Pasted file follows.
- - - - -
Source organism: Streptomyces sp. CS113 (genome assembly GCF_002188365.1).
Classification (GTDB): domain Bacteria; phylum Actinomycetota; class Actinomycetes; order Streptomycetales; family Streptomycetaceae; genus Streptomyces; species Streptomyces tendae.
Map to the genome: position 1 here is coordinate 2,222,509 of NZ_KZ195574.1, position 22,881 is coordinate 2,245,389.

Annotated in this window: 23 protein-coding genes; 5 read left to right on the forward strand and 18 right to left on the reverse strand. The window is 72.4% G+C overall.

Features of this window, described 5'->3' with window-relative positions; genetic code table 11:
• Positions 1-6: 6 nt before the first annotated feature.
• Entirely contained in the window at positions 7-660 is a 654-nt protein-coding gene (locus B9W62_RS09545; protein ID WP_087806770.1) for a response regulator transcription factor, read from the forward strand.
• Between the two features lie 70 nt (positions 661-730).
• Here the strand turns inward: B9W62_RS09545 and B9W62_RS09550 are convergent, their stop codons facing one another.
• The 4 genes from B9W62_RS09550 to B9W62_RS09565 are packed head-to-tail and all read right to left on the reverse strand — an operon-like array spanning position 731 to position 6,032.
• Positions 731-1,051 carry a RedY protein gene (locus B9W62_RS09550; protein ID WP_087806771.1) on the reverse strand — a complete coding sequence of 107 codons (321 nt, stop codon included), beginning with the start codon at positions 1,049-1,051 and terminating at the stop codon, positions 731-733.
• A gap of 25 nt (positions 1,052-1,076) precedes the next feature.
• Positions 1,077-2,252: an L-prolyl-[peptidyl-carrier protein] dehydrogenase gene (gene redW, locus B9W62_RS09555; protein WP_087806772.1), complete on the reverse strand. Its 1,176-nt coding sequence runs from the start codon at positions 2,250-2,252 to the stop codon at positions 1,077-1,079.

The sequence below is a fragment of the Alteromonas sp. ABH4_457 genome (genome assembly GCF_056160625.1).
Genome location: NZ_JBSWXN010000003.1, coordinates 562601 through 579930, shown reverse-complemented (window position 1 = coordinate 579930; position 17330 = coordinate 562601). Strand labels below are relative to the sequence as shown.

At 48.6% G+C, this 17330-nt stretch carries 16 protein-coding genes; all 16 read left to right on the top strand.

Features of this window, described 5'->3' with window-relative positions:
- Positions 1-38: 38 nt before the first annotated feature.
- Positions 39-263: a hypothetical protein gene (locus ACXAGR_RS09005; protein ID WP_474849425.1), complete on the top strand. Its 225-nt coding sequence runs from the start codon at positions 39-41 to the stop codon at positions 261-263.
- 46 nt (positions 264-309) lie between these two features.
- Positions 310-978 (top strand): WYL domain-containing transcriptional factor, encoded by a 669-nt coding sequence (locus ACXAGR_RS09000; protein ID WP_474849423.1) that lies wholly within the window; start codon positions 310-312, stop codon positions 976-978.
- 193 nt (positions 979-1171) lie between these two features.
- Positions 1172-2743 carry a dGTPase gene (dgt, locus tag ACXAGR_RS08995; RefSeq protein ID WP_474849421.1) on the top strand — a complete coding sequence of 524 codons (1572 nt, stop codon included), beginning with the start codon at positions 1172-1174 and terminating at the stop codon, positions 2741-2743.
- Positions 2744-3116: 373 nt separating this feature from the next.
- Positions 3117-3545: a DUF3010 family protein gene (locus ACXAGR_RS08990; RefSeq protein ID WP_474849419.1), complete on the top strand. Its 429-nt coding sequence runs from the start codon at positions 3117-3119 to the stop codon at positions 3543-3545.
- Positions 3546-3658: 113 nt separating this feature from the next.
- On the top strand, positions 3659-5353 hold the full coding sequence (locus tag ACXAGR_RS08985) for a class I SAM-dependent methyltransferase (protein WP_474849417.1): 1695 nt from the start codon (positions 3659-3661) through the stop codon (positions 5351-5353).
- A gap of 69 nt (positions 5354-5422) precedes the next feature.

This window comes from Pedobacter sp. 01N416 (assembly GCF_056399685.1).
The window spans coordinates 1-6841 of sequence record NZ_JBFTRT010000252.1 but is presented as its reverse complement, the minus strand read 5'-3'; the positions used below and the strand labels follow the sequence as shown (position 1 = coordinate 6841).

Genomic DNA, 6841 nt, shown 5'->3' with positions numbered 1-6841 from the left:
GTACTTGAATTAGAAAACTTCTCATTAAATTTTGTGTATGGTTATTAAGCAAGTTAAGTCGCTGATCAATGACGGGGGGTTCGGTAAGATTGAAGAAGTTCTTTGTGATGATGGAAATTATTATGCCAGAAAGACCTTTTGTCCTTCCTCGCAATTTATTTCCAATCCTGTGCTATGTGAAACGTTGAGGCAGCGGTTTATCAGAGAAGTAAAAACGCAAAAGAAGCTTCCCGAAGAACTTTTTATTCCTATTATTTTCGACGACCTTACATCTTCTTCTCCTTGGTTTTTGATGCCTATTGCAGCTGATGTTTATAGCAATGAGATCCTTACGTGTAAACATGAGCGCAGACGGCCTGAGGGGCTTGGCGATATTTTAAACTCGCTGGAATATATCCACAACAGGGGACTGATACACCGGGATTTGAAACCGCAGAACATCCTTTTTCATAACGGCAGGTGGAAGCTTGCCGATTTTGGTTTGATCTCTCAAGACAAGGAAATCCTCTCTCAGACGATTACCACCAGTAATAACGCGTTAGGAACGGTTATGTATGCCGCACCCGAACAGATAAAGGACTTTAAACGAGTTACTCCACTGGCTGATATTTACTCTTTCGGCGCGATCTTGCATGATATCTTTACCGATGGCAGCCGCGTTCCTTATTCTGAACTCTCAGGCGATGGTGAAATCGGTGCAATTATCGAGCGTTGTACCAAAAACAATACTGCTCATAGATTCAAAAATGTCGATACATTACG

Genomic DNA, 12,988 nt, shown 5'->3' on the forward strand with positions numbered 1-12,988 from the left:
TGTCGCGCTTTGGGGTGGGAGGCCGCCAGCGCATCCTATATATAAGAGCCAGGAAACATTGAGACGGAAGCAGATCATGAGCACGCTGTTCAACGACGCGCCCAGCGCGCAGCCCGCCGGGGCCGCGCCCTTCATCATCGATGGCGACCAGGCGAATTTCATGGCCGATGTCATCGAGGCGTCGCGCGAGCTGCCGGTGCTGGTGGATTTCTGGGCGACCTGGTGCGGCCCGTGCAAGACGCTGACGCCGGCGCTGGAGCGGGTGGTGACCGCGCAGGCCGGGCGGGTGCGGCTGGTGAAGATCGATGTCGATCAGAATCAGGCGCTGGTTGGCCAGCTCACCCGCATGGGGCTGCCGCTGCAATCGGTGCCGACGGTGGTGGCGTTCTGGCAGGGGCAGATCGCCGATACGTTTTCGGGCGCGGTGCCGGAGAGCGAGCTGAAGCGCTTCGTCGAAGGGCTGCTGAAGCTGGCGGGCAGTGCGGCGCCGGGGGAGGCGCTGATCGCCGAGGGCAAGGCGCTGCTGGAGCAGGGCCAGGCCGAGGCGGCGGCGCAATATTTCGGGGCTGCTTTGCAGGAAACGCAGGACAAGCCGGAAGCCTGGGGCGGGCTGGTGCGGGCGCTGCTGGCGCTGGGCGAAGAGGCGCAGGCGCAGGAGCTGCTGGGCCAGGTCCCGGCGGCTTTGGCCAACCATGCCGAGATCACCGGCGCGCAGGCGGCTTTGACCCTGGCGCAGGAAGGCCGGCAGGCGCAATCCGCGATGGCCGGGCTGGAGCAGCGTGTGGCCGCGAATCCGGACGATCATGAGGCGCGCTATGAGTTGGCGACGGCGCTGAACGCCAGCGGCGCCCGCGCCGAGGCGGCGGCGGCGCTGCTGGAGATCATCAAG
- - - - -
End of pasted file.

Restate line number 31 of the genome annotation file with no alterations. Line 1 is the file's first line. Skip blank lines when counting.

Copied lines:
Genomic DNA, 6841 nt, shown 5'->3' with positions numbered 1-6841 from the left: